Another major issue with the game is that it just overpromised and underdelivered when you compare what was said about the game and what we actually got. Things like multiplayer support, a faction system that allowed you to take sides, large scale space battles, the ability to name your ship, greater planetary physics, etc were all promised at different points during the game’s press period and yet none of those things were delivered. While this may not be an issue for someone that didn’t read about the game before it was launched, it was profoundly disappointing for those that did and it ultimately hurt the game. It seems that the game’s developer Sean Murray deliberately lied, or at the very least, greatly misled the consumer base into believing that the game was much more than it actually was. While this doesn’t necessarily make this a bad game, it certainly hurt the game in the eyes of those that were looking to play the game from day one.
As eluded before, there are a number of good things about this game that deserves to be recognized. Most importantly, the procedural generation used in this game is very good. Before this game, procedurally generated elements were rather simplistic and were used in elements of larger games. However, the entire game was procedurally generated, and when you consider how many elements were generated, the results were certainly impressive. Lifeforms, planets and missions are nicely mixed and provide a fun environment for short periods of time. It can be a lot of fun to explore, catalog and name your world as you move through it. However, after a few hours, the game’s library of generation starts to feel the same and before long becomes a slog to get through. It is a real shame because if there was something like a story of a purpose mixed in, it would add so much more life into a game that has a great foundation for it.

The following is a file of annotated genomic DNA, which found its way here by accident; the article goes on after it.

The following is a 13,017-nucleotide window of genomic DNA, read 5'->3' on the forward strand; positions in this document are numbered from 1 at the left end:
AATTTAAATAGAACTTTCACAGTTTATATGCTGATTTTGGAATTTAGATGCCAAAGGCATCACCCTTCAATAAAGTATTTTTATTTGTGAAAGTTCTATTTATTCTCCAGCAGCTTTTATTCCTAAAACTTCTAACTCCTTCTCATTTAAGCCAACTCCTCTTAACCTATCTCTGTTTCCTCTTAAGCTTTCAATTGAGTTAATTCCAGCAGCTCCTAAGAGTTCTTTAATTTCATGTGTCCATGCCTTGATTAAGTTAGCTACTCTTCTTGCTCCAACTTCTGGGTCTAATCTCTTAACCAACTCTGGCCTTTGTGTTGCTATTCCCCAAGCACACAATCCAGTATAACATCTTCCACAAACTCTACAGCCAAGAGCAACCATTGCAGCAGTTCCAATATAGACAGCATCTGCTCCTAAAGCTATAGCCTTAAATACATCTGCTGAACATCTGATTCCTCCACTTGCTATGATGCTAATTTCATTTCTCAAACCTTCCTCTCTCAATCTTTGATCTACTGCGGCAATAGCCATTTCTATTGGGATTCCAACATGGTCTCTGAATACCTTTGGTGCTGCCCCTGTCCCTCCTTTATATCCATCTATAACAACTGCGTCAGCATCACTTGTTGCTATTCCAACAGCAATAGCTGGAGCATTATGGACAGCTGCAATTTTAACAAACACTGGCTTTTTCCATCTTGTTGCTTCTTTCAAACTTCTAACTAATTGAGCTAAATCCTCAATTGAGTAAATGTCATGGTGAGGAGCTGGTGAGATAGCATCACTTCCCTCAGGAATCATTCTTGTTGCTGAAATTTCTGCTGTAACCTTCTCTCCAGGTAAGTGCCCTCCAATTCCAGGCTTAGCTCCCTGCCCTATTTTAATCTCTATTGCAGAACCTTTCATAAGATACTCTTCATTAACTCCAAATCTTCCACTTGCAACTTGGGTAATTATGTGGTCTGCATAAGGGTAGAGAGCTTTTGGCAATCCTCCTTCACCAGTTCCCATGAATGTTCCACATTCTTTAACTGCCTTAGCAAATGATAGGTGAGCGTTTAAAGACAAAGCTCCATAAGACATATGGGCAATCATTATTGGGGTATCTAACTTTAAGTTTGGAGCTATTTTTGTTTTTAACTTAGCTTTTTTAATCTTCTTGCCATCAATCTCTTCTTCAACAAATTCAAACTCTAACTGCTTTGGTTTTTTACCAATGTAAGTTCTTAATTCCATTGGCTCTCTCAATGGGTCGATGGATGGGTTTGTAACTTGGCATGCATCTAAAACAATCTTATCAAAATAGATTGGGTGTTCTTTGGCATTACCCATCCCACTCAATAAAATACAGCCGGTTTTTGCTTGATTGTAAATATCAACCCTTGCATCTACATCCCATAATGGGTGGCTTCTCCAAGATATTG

Another strong element of the game is the game’s use of color. The worlds you encounter range in color and are set against a background of an equally vibrant shade. The visual elements look great on the PlayStation 4 and usually make for a fun experience. It is true that there are only so many colors available, and many of those repeat rather quickly, but the initial impression is interesting and world a look for at least for a little while.
However, as good as some of the elements are, they don’t make up for the bad parts of the game to any great extent. For everything good that can be said, there is an equally poor thing that can be said about the game. Sure the game looks appealing when you start it up, but the game repeats itself quickly and starts to feel the same. Sure the game’s procedural generation system is impressive and is a great base for future games, but the game lacks a point to the endless exploration. When you combine the fact that the game never ends, even when you get to the core, and you just move to a new galaxy and you consider that the game shipped with several game-breaking bugs, you have a pretty poor game on your hands. That is why we fell somewhere in the middle. We feel there is a strong base to build upon and we hope that Hello Games takes this start and builds something even better over it. However, there are so many faults to the game that you can’t get over the mediocrity. The game will eventually devolve to a very repetitive, resource-gathering, slog that you’ll quickly play, enjoy and get over before you reach the end. For that, No Man’s Sky falls well short of what this game should have been.
This review is based on a review copy of the Playstation 4 version of No Man’s Sky developed by Hello Games published by SCEA
- Interesting Procedural Generation System
- Nice Use of Color
- Fails to Live up to Hype
- Left Out Features
- Feels Pointless and Easy to Get Lost